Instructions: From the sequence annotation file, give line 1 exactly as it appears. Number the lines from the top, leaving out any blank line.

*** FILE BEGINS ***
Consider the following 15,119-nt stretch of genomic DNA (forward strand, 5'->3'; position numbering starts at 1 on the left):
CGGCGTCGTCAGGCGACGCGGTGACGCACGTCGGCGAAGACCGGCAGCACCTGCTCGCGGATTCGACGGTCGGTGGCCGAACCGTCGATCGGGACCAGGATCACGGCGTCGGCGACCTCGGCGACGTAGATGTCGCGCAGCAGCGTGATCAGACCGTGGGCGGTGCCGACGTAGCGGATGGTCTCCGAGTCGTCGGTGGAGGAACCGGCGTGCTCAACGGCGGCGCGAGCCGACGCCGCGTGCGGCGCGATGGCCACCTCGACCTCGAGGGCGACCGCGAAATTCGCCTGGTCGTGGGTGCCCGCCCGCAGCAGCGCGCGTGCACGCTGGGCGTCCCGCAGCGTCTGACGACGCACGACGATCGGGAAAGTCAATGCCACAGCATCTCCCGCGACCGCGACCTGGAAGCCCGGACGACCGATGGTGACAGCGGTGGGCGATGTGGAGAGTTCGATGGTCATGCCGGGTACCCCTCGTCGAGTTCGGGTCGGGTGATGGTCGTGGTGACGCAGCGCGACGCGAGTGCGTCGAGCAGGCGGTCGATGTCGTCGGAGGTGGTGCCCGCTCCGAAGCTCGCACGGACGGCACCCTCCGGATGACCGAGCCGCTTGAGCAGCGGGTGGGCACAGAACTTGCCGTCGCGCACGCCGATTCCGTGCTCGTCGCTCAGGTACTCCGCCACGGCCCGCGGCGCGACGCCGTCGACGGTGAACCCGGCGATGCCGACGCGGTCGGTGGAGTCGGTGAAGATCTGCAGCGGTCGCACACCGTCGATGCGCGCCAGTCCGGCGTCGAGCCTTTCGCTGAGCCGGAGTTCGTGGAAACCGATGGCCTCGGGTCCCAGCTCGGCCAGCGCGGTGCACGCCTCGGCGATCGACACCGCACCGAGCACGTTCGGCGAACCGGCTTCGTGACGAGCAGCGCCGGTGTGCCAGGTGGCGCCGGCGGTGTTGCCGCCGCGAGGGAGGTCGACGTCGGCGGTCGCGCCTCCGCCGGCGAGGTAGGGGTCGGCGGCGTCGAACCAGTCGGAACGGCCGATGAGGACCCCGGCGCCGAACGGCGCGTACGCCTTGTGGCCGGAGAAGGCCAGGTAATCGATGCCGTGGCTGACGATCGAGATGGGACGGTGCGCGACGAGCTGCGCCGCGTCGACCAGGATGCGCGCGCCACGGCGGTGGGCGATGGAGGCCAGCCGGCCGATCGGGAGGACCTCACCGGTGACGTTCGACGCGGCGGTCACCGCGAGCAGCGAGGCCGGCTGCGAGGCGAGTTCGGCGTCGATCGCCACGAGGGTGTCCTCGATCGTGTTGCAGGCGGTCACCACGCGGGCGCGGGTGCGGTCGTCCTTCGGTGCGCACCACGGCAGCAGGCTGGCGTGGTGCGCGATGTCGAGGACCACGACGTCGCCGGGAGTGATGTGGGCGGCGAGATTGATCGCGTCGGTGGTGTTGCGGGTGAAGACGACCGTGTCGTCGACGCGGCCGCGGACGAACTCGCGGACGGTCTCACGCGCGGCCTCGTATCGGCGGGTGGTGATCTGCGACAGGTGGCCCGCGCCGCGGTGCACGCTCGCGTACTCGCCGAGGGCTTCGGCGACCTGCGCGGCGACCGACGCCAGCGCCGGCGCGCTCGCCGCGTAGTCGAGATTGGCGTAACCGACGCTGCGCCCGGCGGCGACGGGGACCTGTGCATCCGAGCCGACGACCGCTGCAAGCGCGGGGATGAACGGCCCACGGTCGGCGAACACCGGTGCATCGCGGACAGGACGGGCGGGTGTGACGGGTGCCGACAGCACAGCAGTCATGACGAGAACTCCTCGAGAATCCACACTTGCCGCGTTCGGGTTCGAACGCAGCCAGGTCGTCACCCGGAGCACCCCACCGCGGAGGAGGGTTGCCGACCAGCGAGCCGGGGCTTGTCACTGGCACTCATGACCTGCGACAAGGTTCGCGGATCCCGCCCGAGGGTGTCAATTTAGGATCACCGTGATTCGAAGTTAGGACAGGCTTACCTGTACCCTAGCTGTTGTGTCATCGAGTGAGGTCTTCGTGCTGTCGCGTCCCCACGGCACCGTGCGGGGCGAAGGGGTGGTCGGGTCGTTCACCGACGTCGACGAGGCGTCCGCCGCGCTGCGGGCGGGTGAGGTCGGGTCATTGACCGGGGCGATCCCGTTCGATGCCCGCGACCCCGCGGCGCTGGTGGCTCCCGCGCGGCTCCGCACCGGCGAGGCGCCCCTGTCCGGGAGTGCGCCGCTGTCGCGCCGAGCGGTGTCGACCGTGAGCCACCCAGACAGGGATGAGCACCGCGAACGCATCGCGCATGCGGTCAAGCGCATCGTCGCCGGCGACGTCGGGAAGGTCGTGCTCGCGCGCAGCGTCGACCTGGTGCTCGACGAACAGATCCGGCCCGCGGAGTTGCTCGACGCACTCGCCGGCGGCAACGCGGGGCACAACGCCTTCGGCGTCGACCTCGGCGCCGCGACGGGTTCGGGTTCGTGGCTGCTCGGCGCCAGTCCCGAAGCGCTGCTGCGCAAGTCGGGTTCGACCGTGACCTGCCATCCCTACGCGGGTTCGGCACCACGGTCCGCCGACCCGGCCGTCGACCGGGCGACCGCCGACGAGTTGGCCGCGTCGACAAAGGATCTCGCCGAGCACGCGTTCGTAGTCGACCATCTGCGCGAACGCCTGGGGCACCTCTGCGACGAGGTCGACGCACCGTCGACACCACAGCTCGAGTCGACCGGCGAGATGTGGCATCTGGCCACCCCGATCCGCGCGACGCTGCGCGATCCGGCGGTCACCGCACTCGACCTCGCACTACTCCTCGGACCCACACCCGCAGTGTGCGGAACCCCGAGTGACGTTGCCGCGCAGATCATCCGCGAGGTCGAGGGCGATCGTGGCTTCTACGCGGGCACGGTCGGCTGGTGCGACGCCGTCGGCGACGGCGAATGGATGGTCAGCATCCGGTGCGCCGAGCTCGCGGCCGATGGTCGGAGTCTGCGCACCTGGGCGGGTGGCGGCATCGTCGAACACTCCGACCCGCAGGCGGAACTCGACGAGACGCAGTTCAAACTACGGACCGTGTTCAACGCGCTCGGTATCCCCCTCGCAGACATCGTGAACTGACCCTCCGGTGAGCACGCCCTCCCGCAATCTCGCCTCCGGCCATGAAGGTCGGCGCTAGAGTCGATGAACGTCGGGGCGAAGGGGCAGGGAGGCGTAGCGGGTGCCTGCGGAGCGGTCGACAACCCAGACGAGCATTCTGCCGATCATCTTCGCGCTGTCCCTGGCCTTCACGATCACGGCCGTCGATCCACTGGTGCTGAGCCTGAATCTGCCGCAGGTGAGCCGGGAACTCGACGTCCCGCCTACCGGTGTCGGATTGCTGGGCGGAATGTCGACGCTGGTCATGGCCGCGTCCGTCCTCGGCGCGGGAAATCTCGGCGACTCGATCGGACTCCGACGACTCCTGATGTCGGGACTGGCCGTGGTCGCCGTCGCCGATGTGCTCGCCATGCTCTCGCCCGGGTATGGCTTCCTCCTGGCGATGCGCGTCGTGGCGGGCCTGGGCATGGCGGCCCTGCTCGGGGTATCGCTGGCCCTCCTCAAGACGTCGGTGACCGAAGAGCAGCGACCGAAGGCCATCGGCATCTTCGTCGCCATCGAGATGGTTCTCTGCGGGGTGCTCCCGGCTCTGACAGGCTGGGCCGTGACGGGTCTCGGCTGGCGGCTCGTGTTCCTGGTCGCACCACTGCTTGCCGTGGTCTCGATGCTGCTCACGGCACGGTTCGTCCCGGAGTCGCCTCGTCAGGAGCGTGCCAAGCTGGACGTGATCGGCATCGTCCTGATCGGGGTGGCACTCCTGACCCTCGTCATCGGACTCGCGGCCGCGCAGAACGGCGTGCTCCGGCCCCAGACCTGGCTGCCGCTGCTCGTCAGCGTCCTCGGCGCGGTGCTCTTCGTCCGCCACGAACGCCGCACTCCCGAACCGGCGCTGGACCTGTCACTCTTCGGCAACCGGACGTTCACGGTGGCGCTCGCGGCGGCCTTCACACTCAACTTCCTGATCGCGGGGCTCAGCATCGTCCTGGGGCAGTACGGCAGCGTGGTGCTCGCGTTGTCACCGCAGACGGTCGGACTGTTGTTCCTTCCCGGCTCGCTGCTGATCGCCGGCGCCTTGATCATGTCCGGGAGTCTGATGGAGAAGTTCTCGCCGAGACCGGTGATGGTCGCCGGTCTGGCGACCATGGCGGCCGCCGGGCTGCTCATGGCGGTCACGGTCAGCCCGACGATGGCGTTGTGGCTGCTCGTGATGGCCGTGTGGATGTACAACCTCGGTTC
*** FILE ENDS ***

Consider the following 15,119-nt stretch of genomic DNA (forward strand, 5'->3'; position numbering starts at 1 on the left):